The Deepest Level of Hell

Being an English major means that (as you would expect) I read a lot of books for school. For the most part, I love it. My horizons have been sufficiently broadened since starting my program. Of the things I have learned, I feel one  lesson in particular is one everyone should know. For that reason I am going to share it here.


The people that do that are the ones that end up in the deepest level of Hades and for good reason. This has happened to me twice this semester and both times it filled me with a rage akin to the feeling I get when I see ignorant political posts by distant family members on Facebook (except even a little bit more mad than that).

The first time this happened was when I was reading Mother Night by Kurt Vonnegut. It’s a fantastic book and I highly recommend it. During our class discussion one day a girl who had already admitted she had read it before said out loud for all the world to hear, “Well Character X is really Character Y so yada yada…” and then followed it up with, “I mean, that’s just what I think might be going on.” I KNOW YOU ALREADY READ THE BOOK. That changed the way I read the entire thing. Why? Why would you do that? The reason books don’t tell you the ending on the first page is because it’s a book. You are supposed to go on a journey with the characters. You grow with them, learn with them, and in the end can finish the book with them. To know key plot points before you’re supposed to defeats the purpose of reading the book in the first place.

The second time this happened was even worse and it just happened yesterday. I’m in my third semester of French and we’re reading a French children’s chapter book. It actually has a fairly interesting/complex plot so I’m pretty happy with it so far. I was sitting outside our classroom yesterday before class started with a few of my classmates. One girl who shall remain nameless was talking to the kid sitting right next to me about the book. I was playing spider solitaire on my phone at this point. Suddenly she says, “Spoiler alert! The narrator dies in the end.”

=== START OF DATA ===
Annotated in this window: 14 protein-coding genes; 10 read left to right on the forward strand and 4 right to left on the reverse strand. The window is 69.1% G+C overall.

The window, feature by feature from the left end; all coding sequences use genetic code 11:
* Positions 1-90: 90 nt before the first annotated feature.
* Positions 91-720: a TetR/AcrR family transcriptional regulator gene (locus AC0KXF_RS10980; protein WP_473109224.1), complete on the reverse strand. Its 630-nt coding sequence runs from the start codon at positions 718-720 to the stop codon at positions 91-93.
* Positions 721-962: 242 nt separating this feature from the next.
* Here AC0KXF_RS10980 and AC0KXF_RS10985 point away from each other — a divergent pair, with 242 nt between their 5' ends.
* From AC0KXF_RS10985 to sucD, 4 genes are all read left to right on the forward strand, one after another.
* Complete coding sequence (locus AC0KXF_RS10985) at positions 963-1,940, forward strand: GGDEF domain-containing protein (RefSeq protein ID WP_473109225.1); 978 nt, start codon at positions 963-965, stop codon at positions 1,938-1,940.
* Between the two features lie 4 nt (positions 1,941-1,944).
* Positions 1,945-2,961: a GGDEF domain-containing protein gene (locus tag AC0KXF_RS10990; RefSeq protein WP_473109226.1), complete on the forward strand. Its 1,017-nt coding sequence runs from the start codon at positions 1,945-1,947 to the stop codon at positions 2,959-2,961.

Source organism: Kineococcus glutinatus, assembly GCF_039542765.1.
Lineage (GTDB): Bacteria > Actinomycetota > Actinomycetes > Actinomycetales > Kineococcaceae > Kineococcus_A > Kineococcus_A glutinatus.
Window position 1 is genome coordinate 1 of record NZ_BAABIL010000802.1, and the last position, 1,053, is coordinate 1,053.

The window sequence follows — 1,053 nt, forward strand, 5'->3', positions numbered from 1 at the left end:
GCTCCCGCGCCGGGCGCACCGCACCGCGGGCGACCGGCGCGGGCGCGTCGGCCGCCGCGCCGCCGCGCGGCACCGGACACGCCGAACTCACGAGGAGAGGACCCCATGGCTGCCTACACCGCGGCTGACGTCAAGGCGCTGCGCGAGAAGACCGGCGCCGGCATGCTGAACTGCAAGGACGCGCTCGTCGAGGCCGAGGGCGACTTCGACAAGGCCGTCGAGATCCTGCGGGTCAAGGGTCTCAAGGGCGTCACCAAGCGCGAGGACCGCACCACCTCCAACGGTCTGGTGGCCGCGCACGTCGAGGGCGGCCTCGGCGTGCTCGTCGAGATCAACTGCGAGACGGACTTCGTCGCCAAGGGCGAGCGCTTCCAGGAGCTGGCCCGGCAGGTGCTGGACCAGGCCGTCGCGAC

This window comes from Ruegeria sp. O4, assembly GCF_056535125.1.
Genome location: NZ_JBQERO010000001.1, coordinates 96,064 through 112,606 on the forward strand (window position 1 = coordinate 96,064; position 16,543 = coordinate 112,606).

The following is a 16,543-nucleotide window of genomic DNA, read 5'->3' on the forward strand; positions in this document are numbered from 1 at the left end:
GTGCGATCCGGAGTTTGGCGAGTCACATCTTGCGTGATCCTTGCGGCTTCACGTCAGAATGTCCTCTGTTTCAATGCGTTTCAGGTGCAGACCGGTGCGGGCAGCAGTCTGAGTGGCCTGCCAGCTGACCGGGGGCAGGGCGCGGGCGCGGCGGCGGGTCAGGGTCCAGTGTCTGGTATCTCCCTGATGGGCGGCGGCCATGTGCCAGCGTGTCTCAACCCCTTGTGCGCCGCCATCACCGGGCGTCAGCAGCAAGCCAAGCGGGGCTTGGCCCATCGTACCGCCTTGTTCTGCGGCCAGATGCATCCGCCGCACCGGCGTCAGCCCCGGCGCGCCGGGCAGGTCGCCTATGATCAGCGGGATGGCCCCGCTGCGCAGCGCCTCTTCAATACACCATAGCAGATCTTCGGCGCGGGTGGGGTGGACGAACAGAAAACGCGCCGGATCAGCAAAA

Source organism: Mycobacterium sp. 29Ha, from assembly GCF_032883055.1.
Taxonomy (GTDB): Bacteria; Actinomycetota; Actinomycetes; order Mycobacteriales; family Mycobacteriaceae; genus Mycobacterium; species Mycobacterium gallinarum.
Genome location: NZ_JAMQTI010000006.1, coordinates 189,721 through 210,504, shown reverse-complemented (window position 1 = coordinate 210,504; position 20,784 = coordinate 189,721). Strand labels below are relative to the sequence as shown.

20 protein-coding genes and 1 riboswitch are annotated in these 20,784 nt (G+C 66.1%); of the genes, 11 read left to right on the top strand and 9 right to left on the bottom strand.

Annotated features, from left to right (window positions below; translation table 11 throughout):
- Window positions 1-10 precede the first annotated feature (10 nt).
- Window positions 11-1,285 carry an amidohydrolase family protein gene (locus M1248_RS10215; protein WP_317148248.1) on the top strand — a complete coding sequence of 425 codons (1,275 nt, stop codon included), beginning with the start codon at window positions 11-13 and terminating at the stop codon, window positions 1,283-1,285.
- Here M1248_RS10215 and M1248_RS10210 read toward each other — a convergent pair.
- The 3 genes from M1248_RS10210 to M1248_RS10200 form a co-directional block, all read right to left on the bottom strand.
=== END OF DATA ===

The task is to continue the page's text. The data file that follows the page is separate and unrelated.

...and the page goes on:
At this point I stopped playing spider solitaire, looked up, and shot her this look:


The above look was followed by this conversation:

Me: “What the hell? Why would you do that?”

Her: “I didn’t say it!”

Me: “Clearly you did. Otherwise I wouldn’t know the ending all of a sudden, would I?”

Her: “I just whispered it under my breath.”

Me: “Doesn’t matter if I still heard it. Now I get to read the book knowing all along the main character is going to die.”

What in the world makes people think that saying “Spoiler Alert!” immediately before blurting out sensitive information makes it socially acceptable? Spoilers to anything, be it books, movies, tv shows, whatever, should be contained within the confines of spoiler websites. If someone wants to know the ending of a book, by all means go and find it. But you should have to actively look for it. Throwing that information in someone’s face is the highest level of asshole-ery I can think of.

So this is meant to be a lesson and a warning to anyone reading this. DO NOT tell me the end of a book unless I ask for it. I will cut you.


4 thoughts on “The Deepest Level of Hell

  1. Arrg, agreed, the deepest, deepest level of hell!
    I remember when one of the later Harry Potter books came out (the fifth or sixth one) and everyone was like SOMEBODY DIES. Even those that hadn’t read the book were talking about how a character was going to die and I was terrified it was going to spoil it for me. Somebody did tell me but luckily they told me the wrong person, phew!!

    I have had book ending spoiled on several occasions and it only gets more aggravating each time it happens, I haven’t read any of the books you’re talking about but they sound like the worse possible kind or spoilers, as you say that would completely change your view on a book! Agh so frustrating.

    • I just took a look at your blog and I’m so glad you saw this because I know you really do understand!

      I actually watched the HP movies before I read the books (don’t stone me, I can explain why I did it this way but it’d probably make this comment stupidly long) but when Dumbledore died I wasn’t expecting it AT ALL. I was crying in the theatre LOUDLY. Like the kind of crying you reserve for when you’re alone because it’s loud and snotty and not good for public places. But not knowing he would die when I went into the theatre meant that I had a much more genuine reaction to it which is how it’s supposed to be.

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